Russo spoke of his time as mayor in 2003 and his push for solar energy within school and municipal buildings. He helped put $900,000 into the school budget for solar energy, though the money was taken out after he lost the election for mayor the following year, he said. Along with solar energy, Russo said he advocates for electric vehicle charging stations in multifamily buildings and for the purchase of government electric vehicles.
Yacobellis, who helped author the native plant ordinance, urged guests to consider their own personal purchasing power in creating a more sustainable world, and said that “we can’t wait for government.” He thanked NEEC for the recognition, saying it was the first award he’d received in a long time.
“And so I really appreciate that, but I accept it like I accept a baton in a relay race,” Yacobellis said. “I have the good fortune of running the last relay across the finish line with the native plant ordinance, and with a lot of things that we do, but other people ran many, many relays around the track to get it to that point so they could hand the baton to me.”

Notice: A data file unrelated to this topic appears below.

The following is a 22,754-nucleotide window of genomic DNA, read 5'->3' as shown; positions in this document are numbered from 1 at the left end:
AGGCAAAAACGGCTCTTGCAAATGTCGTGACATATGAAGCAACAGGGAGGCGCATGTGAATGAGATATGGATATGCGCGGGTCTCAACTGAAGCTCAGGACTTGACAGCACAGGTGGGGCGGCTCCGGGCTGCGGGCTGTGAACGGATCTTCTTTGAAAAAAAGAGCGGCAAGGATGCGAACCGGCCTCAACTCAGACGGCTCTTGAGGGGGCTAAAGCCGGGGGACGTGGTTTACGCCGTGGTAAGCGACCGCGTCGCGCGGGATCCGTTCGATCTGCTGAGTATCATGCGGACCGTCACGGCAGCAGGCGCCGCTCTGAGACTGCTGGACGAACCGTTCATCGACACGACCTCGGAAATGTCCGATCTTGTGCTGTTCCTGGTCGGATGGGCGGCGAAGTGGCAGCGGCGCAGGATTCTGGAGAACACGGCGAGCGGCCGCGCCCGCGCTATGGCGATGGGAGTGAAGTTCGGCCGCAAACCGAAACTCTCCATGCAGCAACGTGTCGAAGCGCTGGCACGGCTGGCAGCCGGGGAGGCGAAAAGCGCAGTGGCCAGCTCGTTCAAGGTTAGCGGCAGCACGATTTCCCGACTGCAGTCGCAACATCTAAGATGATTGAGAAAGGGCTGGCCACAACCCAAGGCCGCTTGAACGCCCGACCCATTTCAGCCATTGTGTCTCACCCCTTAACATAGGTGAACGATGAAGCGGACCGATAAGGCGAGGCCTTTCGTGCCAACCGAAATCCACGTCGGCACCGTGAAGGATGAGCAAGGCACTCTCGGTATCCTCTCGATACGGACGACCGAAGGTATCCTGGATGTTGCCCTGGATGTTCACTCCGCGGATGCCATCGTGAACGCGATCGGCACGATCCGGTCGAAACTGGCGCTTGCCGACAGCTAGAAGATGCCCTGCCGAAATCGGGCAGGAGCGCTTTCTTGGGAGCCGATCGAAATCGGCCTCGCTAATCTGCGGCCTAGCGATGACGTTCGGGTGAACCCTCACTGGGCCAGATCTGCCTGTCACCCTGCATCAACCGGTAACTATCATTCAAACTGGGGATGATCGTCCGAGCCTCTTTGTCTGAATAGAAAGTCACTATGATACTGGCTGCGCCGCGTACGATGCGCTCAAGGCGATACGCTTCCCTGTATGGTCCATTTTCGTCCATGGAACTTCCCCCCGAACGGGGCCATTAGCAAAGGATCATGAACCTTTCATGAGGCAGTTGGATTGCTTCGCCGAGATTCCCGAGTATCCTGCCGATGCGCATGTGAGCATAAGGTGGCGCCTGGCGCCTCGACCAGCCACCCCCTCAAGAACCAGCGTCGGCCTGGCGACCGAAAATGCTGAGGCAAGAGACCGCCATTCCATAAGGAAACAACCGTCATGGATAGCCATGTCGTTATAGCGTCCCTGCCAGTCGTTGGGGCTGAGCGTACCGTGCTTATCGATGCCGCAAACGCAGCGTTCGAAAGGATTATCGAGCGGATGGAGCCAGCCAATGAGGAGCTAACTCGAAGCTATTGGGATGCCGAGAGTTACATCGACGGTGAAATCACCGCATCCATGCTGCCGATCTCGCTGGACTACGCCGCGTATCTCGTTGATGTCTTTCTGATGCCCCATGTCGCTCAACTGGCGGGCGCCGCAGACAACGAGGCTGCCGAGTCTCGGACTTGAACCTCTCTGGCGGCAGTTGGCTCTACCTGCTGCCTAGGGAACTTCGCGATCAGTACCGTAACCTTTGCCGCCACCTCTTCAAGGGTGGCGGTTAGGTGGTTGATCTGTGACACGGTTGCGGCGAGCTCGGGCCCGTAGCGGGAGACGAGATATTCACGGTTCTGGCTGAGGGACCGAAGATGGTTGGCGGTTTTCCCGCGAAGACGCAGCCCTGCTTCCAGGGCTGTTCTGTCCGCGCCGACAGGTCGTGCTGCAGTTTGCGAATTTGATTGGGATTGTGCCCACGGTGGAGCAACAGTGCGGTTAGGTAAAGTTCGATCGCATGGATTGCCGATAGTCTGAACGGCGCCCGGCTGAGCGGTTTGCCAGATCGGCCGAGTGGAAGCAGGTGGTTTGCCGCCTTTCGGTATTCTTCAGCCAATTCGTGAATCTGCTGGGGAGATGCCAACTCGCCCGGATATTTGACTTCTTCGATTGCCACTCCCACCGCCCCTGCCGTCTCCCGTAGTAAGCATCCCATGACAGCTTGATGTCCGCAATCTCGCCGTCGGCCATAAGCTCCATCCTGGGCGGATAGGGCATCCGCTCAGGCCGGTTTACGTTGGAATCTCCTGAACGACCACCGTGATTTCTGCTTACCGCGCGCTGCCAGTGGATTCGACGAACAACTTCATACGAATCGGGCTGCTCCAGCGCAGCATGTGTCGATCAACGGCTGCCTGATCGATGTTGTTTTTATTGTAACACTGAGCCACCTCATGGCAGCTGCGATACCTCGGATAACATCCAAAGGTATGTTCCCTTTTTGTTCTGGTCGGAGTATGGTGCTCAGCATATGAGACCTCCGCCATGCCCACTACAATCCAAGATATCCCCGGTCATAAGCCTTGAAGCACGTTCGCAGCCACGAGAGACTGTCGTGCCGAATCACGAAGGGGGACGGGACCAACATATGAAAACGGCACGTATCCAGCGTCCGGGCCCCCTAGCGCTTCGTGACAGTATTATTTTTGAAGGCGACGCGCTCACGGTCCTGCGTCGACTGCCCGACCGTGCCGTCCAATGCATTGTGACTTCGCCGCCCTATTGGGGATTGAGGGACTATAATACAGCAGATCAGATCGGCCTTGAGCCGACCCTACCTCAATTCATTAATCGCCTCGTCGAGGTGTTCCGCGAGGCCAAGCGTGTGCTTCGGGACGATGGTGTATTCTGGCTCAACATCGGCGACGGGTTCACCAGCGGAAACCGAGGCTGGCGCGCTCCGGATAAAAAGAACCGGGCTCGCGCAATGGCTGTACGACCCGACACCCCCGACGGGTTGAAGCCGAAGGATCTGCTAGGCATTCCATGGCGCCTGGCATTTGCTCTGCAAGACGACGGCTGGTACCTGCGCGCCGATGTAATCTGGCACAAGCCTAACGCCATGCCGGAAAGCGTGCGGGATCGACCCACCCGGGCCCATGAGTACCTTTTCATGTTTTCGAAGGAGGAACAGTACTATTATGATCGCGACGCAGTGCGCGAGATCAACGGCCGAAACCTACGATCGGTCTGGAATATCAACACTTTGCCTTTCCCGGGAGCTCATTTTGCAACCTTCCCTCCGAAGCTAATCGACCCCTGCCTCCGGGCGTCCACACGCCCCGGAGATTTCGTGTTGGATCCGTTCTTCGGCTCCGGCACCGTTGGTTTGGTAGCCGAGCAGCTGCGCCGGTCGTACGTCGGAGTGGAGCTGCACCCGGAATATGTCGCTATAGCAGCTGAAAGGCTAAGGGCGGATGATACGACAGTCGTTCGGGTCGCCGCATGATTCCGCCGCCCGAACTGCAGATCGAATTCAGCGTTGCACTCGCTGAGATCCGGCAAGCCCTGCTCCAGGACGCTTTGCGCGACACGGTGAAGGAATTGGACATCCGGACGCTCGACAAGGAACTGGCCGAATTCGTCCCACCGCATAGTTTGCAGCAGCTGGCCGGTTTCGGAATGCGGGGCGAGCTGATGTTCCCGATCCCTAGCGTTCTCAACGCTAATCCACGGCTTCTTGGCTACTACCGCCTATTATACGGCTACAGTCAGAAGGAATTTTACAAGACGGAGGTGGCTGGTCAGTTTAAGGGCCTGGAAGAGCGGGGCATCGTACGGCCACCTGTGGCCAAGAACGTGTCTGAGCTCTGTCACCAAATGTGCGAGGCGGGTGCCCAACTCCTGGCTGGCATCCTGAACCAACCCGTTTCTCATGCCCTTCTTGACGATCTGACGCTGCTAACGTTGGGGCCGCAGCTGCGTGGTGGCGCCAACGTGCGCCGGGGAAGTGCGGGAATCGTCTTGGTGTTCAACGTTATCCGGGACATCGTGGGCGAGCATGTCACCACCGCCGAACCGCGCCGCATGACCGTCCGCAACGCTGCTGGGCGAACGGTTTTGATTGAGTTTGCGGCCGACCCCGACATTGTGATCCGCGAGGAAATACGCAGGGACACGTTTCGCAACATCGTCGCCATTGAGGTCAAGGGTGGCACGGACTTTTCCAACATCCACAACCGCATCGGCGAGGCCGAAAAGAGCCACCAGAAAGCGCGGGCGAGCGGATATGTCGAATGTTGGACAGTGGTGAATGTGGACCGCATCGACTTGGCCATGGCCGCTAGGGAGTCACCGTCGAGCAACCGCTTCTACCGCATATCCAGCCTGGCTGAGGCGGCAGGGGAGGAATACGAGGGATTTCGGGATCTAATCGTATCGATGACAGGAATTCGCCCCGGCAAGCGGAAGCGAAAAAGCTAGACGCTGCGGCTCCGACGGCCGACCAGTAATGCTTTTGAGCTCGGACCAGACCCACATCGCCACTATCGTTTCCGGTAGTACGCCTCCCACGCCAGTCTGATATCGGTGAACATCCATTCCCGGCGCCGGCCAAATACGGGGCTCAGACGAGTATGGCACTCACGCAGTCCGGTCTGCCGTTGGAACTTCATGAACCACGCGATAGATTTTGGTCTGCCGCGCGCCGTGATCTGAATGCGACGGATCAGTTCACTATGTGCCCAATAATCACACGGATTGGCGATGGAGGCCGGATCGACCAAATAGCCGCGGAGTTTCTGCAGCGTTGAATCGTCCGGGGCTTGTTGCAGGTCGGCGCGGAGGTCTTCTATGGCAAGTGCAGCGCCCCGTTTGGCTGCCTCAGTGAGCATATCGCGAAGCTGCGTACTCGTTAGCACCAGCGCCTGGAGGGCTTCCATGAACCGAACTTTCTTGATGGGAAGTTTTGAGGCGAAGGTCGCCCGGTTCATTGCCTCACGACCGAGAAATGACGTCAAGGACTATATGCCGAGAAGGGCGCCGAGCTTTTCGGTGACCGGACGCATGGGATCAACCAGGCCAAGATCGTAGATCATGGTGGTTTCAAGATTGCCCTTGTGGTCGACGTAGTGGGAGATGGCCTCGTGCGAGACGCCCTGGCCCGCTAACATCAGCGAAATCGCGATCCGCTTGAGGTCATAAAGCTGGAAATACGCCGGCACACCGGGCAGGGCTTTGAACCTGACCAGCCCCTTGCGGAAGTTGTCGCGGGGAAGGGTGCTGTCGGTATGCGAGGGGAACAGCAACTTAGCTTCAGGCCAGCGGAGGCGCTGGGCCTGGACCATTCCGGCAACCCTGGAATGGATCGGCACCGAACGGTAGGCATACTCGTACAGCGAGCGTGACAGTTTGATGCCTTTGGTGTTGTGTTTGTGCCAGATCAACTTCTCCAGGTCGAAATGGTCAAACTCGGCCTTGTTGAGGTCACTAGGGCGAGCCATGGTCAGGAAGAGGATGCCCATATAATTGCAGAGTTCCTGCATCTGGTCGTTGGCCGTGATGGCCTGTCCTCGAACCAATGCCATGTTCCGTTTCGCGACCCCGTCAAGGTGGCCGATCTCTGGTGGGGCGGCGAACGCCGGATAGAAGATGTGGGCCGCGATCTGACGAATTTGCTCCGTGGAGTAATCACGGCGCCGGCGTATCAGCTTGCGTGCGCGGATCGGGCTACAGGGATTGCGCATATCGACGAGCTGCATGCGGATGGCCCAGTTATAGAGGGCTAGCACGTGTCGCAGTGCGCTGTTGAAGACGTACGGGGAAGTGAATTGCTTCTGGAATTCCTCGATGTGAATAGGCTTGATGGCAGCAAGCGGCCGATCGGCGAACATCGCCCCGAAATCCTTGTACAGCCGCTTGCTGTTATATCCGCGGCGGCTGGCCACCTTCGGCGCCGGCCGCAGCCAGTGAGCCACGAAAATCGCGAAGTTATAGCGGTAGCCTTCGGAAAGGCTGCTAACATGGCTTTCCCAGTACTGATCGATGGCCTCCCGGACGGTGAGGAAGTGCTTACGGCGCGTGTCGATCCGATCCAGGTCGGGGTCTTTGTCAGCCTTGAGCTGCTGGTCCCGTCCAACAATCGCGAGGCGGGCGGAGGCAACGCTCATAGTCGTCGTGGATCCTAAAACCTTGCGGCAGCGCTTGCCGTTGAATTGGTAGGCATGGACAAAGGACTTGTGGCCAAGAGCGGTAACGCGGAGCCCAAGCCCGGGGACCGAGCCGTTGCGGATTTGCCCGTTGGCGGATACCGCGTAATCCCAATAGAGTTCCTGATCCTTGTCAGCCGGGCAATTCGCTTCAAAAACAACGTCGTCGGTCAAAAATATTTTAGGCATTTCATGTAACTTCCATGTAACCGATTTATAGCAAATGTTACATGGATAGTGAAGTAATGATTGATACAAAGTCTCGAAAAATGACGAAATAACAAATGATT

Also present at the event were cleanup volunteers from Redeemer Montclair church and First Congregational Church, the League of Women Voters of Montclair, the Montclair Hispano American Association, Radio Free Montclair, Montclair Make Music Day, the Community Outreach Program for OLMC, the Essex County chapter of the Native Plant Society, Montclair Backyard Wildlife Habitat, New York City Toyota headquarters and the Bonsal Wildlife Preserve Conservancy, with live music provided by Montclair High School junior Joe Colwell and Montclair band Mr. Rose.
German-Gomez told Montclair Local that he was very happy with how the event went.
“The Northeast Earth Coalition is well known for being the doers,” he said. “And that is what our people are doing: doing things for the community, collecting food, cleaning the park and right here educating people about pollinators and the importance of community gardens. We have people who are playing music. So it is a perfect combination of what we envision of a community environment in Montclair.”
Correction: Lexie Woods was misidentified in a photo caption in an earlier version of this post.
Northeast Earth Coalition celebrates Earth Day 2022